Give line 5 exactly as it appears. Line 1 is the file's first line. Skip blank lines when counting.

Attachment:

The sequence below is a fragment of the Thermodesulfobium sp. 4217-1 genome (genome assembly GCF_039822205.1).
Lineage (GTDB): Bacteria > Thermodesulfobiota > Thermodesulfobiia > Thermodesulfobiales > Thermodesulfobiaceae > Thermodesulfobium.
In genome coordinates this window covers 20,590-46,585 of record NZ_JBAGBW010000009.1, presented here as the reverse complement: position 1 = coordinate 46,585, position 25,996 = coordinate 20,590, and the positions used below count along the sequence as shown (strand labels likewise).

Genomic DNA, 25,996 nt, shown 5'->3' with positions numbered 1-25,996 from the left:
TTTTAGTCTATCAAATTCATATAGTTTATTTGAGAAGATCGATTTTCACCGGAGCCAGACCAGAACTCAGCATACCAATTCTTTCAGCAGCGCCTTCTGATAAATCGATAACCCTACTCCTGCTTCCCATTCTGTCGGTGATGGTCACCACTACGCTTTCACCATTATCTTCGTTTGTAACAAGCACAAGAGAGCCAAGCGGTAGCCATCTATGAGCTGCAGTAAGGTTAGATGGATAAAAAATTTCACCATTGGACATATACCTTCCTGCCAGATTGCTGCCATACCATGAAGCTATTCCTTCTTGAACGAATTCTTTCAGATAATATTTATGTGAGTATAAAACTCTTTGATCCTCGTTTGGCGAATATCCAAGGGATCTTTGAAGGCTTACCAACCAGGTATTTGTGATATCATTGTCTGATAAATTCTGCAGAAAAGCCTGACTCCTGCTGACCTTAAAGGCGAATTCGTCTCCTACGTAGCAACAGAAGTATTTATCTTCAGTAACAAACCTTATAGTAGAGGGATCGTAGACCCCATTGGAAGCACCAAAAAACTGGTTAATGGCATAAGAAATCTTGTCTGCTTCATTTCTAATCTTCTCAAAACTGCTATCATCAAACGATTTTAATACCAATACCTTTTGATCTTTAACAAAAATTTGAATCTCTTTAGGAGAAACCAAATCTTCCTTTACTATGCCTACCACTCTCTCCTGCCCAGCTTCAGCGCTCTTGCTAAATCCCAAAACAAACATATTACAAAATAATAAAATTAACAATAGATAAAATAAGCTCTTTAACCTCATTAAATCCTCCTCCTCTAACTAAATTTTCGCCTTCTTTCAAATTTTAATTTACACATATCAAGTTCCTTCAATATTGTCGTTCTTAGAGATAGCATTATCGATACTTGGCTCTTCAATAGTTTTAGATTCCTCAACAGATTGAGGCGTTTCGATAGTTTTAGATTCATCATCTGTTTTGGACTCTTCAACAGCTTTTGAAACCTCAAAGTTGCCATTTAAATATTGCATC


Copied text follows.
TTTTAGTCTATCAAATTCATATAGTTTATTTGAGAAGATCGATTTTCACCGGAGCCAGACCAGAACTCAGCATACCAATTCTTTCAGCAGCGCCTTCTGATAAATCGATAACCCTACTCCTGCTTCCCATTCTGTCGGTGATGGTCACCACTACGCTTTCACCATTATCTTCGTTTGTAACAAGCACAAGAGAGCCAAGCGGTAGCCATCTATGAGCTGCAGTAAGGTTAGATGGATAAAAAATTTCACCATTGGACATATACCTTCCTGCCAGATTGCTGCCATACCATGAAGCTATTCCTTCTTGAACGAATTCTTTCAGATAATATTTATGTGAGTATAAAACTCTTTGATCCTCGTTTGGCGAATATCCAAGGGATCTTTGAAGGCTTACCAACCAGGTATTTGTGATATCATTGTCTGATAAATTCTGCAGAAAAGCCTGACTCCTGCTGACCTTAAAGGCGAATTCGTCTCCTACGTAGCAACAGAAGTATTTATCTTCAGTAACAAACCTTATAGTAGAGGGATCGTAGACCCCATTGGAAGCACCAAAAAACTGGTTAATGGCATAAGAAATCTTGTCTGCTTCATTTCTAATCTTCTCAAAACTGCTATCATCAAACGATTTTAATACCAATACCTTTTGATCTTTAACAAAAATTTGAATCTCTTTAGGAGAAACCAAATCTTCCTTTACTATGCCTACCACTCTCTCCTGCCCAGCTTCAGCGCTCTTGCTAAATCCCAAAACAAACATATTACAAAATAATAAAATTAACAATAGATAAAATAAGCTCTTTAACCTCATTAAATCCTCCTCCTCTAACTAAATTTTCGCCTTCTTTCAAATTTTAATTTACACATATCAAGTTCCTTCAATATTGTCGTTCTTAGAGATAGCATTATCGATACTTGGCTCTTCAATAGTTTTAGATTCCTCAACAGATTGAGGCGTTTCGATAGTTTTAGATTCATCATCTGTTTTGGACTCTTCAACAGCTTTTGAAACCTCAAAGTTGCCATTTAAATATTGCATC